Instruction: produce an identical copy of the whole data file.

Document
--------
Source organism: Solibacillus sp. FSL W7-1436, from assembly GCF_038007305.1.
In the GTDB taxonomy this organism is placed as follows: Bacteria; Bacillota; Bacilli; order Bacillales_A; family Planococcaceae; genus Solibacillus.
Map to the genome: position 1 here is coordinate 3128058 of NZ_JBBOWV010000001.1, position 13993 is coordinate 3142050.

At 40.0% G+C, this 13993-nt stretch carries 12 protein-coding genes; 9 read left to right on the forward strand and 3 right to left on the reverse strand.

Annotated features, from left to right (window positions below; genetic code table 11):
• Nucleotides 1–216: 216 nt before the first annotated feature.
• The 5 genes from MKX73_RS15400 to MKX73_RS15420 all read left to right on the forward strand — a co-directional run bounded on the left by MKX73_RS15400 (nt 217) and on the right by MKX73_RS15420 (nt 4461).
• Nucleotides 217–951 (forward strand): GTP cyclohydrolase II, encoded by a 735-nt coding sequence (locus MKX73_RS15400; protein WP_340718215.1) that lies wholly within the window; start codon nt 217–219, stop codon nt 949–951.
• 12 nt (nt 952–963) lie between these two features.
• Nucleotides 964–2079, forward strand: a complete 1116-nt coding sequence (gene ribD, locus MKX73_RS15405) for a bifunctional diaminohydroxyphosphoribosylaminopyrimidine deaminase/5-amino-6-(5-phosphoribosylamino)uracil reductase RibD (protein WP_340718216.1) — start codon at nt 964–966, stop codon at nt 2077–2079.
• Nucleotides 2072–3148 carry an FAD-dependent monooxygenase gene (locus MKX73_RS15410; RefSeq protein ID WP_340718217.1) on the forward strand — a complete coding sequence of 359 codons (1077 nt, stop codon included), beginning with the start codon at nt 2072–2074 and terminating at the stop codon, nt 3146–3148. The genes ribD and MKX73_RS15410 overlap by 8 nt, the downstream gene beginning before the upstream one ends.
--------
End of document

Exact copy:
Source organism: Solibacillus sp. FSL W7-1436, from assembly GCF_038007305.1.
In the GTDB taxonomy this organism is placed as follows: Bacteria; Bacillota; Bacilli; order Bacillales_A; family Planococcaceae; genus Solibacillus.
Map to the genome: position 1 here is coordinate 3128058 of NZ_JBBOWV010000001.1, position 13993 is coordinate 3142050.

At 40.0% G+C, this 13993-nt stretch carries 12 protein-coding genes; 9 read left to right on the forward strand and 3 right to left on the reverse strand.

Annotated features, from left to right (window positions below; genetic code table 11):
• Nucleotides 1–216: 216 nt before the first annotated feature.
• The 5 genes from MKX73_RS15400 to MKX73_RS15420 all read left to right on the forward strand — a co-directional run bounded on the left by MKX73_RS15400 (nt 217) and on the right by MKX73_RS15420 (nt 4461).
• Nucleotides 217–951 (forward strand): GTP cyclohydrolase II, encoded by a 735-nt coding sequence (locus MKX73_RS15400; protein WP_340718215.1) that lies wholly within the window; start codon nt 217–219, stop codon nt 949–951.
• 12 nt (nt 952–963) lie between these two features.
• Nucleotides 964–2079, forward strand: a complete 1116-nt coding sequence (gene ribD, locus MKX73_RS15405) for a bifunctional diaminohydroxyphosphoribosylaminopyrimidine deaminase/5-amino-6-(5-phosphoribosylamino)uracil reductase RibD (protein WP_340718216.1) — start codon at nt 964–966, stop codon at nt 2077–2079.
• Nucleotides 2072–3148 carry an FAD-dependent monooxygenase gene (locus MKX73_RS15410; RefSeq protein ID WP_340718217.1) on the forward strand — a complete coding sequence of 359 codons (1077 nt, stop codon included), beginning with the start codon at nt 2072–2074 and terminating at the stop codon, nt 3146–3148. The genes ribD and MKX73_RS15410 overlap by 8 nt, the downstream gene beginning before the upstream one ends.